The Variability of Depression in Old Age

Narrative as an Integrative Construct
  • Keith G. Meador
  • Dan G. Blazer
Part of the The Springer Series in Adult Development and Aging book series (SSAD)


Although there have been attempts throughout the ages to understand, describe, and treat depression (Jackson, 1986), the word depression continues to be used variably according to context and the predisposing biases of the speaker. Our discussion in this chapter embodies a fluid understanding of depression. Inherent to our constructive position is an appreciation for the heterogeneity of depressive disorders in the elderly. While acknowledging the considerable strides made during the last 20 years in delineating major depression using the categorical methods of the third edition of the Diagnostic and Statistical Manual of Mental Disorders (DSM-III; American Psychiatric Association, 1980) and subsequent editions of the DSM, we suggest limits to that framework for the optimal understanding of the vicissitudes of depression in old age. We propose that an optimal understanding of depression in general, but particularly in the elderly, requires a biopsychosocial formulation that is derived and interpreted in the context of a particular, contextually and historically contingent, narrative.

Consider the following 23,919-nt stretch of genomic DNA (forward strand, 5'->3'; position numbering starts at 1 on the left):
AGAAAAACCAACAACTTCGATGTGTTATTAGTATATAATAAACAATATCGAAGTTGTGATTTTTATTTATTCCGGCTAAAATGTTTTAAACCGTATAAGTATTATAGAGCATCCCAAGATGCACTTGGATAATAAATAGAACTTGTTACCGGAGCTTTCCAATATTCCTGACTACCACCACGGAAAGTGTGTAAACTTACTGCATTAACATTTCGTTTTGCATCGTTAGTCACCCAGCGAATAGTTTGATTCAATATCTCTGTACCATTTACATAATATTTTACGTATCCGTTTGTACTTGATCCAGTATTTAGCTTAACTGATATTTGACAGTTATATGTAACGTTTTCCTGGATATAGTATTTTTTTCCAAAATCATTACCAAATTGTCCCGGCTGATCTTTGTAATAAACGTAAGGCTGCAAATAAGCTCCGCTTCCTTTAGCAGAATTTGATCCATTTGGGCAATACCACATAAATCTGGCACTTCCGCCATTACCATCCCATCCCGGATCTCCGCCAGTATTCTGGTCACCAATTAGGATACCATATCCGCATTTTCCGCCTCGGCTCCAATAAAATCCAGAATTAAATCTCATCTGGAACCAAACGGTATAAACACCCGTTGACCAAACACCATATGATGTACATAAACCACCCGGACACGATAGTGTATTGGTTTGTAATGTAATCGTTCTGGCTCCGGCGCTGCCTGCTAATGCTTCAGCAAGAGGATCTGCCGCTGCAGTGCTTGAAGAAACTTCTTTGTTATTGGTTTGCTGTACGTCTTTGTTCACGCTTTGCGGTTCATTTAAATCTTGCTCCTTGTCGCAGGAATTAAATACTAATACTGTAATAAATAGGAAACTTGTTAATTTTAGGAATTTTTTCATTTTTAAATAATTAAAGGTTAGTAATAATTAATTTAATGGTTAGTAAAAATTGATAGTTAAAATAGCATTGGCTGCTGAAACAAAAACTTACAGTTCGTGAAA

Depressive Symptom Late Life Mental Health Practitioner Subsequent Edition Hopelessness Depression 
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Copyright information

© Springer Science+Business Media New York 1998

Authors and Affiliations

  • Keith G. Meador
    • 1
  • Dan G. Blazer
    • 1
  1. 1.School of Medicine and Divinity SchoolDuke UniversityDurhamUSA

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